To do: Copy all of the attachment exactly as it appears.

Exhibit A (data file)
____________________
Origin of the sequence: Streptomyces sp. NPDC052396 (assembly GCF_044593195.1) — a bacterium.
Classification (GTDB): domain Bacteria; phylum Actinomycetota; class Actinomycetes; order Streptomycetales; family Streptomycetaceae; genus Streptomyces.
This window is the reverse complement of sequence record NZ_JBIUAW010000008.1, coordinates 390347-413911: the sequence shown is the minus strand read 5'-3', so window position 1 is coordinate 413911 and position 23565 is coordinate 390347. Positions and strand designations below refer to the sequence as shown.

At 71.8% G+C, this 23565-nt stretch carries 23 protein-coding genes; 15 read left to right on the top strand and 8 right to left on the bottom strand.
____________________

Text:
Origin of the sequence: Streptomyces sp. NPDC052396 (assembly GCF_044593195.1) — a bacterium.
Classification (GTDB): domain Bacteria; phylum Actinomycetota; class Actinomycetes; order Streptomycetales; family Streptomycetaceae; genus Streptomyces.
This window is the reverse complement of sequence record NZ_JBIUAW010000008.1, coordinates 390347-413911: the sequence shown is the minus strand read 5'-3', so window position 1 is coordinate 413911 and position 23565 is coordinate 390347. Positions and strand designations below refer to the sequence as shown.

At 71.8% G+C, this 23565-nt stretch carries 23 protein-coding genes; 15 read left to right on the top strand and 8 right to left on the bottom strand.